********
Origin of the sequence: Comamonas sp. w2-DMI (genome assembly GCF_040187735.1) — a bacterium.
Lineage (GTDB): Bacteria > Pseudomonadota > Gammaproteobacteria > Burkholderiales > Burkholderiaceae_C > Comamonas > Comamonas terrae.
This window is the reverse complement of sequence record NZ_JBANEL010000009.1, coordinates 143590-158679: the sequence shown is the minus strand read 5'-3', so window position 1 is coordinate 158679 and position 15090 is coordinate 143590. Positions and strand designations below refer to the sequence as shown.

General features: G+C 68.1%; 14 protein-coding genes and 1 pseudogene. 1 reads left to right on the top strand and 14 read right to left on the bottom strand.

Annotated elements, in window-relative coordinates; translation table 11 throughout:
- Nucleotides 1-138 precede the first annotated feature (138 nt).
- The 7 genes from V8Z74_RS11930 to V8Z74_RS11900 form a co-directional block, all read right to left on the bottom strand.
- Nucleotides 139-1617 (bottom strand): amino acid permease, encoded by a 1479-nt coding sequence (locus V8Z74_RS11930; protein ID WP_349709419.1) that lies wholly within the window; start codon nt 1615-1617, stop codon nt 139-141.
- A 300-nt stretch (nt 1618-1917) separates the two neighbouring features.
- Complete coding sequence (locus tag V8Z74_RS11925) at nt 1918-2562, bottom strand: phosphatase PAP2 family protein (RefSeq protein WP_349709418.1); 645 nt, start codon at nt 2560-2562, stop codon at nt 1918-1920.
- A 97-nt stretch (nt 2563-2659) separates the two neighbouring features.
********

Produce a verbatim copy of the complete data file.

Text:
Origin of the sequence: Comamonas sp. w2-DMI (genome assembly GCF_040187735.1) — a bacterium.
Lineage (GTDB): Bacteria > Pseudomonadota > Gammaproteobacteria > Burkholderiales > Burkholderiaceae_C > Comamonas > Comamonas terrae.
This window is the reverse complement of sequence record NZ_JBANEL010000009.1, coordinates 143590-158679: the sequence shown is the minus strand read 5'-3', so window position 1 is coordinate 158679 and position 15090 is coordinate 143590. Positions and strand designations below refer to the sequence as shown.

General features: G+C 68.1%; 14 protein-coding genes and 1 pseudogene. 1 reads left to right on the top strand and 14 read right to left on the bottom strand.

Annotated elements, in window-relative coordinates; translation table 11 throughout:
- Nucleotides 1-138 precede the first annotated feature (138 nt).
- The 7 genes from V8Z74_RS11930 to V8Z74_RS11900 form a co-directional block, all read right to left on the bottom strand.
- Nucleotides 139-1617 (bottom strand): amino acid permease, encoded by a 1479-nt coding sequence (locus V8Z74_RS11930; protein ID WP_349709419.1) that lies wholly within the window; start codon nt 1615-1617, stop codon nt 139-141.
- A 300-nt stretch (nt 1618-1917) separates the two neighbouring features.
- Complete coding sequence (locus tag V8Z74_RS11925) at nt 1918-2562, bottom strand: phosphatase PAP2 family protein (RefSeq protein WP_349709418.1); 645 nt, start codon at nt 2560-2562, stop codon at nt 1918-1920.
- A 97-nt stretch (nt 2563-2659) separates the two neighbouring features.